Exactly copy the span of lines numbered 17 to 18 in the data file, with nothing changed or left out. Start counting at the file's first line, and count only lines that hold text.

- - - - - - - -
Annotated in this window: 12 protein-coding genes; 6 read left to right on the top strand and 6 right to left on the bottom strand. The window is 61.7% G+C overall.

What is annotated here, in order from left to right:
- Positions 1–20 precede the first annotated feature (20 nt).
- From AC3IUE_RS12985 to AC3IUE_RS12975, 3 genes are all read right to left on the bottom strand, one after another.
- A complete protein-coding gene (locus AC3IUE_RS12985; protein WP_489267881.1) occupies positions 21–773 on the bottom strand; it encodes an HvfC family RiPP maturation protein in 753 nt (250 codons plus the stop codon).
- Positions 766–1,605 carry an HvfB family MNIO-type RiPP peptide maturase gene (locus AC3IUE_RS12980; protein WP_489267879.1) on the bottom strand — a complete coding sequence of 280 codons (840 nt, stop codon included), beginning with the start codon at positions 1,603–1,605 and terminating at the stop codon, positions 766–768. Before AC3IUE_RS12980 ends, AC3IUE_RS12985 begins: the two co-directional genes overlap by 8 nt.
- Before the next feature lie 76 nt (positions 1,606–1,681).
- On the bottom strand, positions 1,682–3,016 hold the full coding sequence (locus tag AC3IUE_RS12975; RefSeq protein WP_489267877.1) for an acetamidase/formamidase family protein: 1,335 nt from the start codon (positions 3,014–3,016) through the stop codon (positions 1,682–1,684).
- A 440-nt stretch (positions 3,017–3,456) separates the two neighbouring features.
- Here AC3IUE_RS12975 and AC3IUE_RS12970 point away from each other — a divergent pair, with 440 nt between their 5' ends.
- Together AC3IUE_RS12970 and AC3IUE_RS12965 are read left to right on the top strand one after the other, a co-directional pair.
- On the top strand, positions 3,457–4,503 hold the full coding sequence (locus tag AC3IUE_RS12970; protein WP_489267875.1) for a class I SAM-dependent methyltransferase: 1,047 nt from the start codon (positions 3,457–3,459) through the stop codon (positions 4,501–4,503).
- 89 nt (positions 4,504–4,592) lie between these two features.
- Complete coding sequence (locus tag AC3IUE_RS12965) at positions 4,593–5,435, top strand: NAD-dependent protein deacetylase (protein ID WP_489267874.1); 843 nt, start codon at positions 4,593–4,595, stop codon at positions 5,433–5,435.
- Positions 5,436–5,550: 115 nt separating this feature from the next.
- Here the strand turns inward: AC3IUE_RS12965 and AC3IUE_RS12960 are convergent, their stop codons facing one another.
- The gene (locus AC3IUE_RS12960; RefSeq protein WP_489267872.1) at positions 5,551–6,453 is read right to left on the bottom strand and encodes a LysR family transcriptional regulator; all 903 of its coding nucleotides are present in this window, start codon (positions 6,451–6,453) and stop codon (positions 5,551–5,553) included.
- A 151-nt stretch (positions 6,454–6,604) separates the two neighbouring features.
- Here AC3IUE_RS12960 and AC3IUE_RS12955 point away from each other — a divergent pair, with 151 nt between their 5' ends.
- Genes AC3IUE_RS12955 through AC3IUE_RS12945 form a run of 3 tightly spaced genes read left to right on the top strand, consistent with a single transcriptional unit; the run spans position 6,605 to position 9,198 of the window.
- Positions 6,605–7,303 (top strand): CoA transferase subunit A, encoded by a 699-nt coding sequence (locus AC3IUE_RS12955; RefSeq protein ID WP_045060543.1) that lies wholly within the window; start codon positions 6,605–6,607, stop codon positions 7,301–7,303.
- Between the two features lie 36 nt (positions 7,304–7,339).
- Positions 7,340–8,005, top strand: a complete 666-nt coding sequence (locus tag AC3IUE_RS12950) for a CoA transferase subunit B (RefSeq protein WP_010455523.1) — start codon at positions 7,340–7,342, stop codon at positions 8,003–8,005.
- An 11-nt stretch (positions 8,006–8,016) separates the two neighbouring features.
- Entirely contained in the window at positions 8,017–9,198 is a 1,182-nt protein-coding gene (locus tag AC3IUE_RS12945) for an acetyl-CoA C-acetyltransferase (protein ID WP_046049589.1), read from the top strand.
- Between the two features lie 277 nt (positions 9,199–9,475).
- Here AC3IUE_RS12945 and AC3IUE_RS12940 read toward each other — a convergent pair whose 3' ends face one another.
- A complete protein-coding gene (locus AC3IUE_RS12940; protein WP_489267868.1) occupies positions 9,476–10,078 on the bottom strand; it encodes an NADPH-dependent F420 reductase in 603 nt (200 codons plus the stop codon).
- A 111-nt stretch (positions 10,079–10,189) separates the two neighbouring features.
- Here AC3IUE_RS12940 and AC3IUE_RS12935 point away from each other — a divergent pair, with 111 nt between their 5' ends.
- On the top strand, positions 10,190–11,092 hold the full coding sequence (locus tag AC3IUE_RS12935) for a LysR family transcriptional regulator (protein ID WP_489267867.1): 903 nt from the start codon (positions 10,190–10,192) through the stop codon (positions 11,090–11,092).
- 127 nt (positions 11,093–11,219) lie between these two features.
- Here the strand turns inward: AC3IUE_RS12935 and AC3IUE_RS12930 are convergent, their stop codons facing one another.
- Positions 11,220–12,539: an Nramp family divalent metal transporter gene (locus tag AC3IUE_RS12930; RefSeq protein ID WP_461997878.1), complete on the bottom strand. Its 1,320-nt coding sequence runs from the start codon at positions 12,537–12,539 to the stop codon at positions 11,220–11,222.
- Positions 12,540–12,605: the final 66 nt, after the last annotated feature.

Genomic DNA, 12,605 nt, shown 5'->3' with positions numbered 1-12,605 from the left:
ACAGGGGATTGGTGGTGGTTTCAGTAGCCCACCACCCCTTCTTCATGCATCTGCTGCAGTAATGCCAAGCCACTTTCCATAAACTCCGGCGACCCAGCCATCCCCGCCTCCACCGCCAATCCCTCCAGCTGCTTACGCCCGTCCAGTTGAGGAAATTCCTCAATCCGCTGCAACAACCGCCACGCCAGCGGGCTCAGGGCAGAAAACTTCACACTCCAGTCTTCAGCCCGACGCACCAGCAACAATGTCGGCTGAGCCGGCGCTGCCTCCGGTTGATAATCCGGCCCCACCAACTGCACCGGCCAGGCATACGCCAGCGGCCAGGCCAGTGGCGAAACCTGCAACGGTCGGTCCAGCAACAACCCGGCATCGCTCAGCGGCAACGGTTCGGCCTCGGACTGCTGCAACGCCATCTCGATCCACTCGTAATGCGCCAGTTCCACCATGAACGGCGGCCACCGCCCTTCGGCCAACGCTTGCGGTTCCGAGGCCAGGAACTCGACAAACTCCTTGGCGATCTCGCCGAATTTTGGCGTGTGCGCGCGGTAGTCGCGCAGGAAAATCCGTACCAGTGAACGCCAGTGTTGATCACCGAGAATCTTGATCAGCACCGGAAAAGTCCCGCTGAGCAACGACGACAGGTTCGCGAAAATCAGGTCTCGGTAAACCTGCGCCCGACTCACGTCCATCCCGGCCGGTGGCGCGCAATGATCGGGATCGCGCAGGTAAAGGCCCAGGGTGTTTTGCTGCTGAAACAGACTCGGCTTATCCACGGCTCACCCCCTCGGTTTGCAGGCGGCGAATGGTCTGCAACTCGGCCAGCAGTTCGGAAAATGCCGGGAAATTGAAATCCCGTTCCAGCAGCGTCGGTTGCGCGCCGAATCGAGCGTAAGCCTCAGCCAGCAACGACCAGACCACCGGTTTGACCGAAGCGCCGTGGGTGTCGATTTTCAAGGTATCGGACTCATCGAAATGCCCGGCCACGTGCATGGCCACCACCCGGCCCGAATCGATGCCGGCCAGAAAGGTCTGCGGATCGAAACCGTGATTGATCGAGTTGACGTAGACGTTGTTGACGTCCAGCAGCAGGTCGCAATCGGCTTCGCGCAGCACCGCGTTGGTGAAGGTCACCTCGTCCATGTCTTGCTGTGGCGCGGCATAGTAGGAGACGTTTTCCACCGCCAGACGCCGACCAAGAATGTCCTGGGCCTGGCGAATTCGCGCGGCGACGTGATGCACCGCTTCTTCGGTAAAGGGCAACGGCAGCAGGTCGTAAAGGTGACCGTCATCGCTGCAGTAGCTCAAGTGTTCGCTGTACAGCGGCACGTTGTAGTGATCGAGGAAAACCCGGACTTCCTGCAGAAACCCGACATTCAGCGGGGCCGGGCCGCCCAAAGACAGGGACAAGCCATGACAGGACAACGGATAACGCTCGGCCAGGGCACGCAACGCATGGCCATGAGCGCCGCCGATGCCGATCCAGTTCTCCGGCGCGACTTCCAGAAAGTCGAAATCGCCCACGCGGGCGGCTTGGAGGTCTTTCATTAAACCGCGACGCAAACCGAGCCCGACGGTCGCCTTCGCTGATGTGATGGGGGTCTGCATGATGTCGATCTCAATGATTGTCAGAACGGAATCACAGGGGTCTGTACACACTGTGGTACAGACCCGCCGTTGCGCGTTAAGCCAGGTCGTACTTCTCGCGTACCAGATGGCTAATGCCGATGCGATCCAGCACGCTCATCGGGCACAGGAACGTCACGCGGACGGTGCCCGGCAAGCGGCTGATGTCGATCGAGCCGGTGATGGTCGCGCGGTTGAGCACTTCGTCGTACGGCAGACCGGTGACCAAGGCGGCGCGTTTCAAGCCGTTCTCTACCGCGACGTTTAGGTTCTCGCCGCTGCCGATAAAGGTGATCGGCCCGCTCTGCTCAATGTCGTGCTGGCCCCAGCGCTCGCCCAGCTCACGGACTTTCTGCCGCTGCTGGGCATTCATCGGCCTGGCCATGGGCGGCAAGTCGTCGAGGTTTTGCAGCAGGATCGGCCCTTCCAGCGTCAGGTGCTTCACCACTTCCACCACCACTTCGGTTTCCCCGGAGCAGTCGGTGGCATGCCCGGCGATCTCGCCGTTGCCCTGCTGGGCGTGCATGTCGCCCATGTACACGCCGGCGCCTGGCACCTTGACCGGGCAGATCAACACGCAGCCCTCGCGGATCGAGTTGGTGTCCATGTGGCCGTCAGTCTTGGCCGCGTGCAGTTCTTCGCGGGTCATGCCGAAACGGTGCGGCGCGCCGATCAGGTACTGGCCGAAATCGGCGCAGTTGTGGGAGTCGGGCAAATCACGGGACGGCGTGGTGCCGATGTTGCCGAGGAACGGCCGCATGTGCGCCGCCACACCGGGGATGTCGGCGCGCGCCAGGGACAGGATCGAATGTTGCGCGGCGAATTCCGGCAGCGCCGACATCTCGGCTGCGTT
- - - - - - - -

- The gene (locus AC3IUE_RS12960; RefSeq protein WP_489267872.1) at positions 5,551–6,453 is read right to left on the bottom strand and encodes a LysR family transcriptional regulator; all 903 of its coding nucleotides are present in this window, start codon (positions 6,451–6,453) and stop codon (positions 5,551–5,553) included.
- A 151-nt stretch (positions 6,454–6,604) separates the two neighbouring features.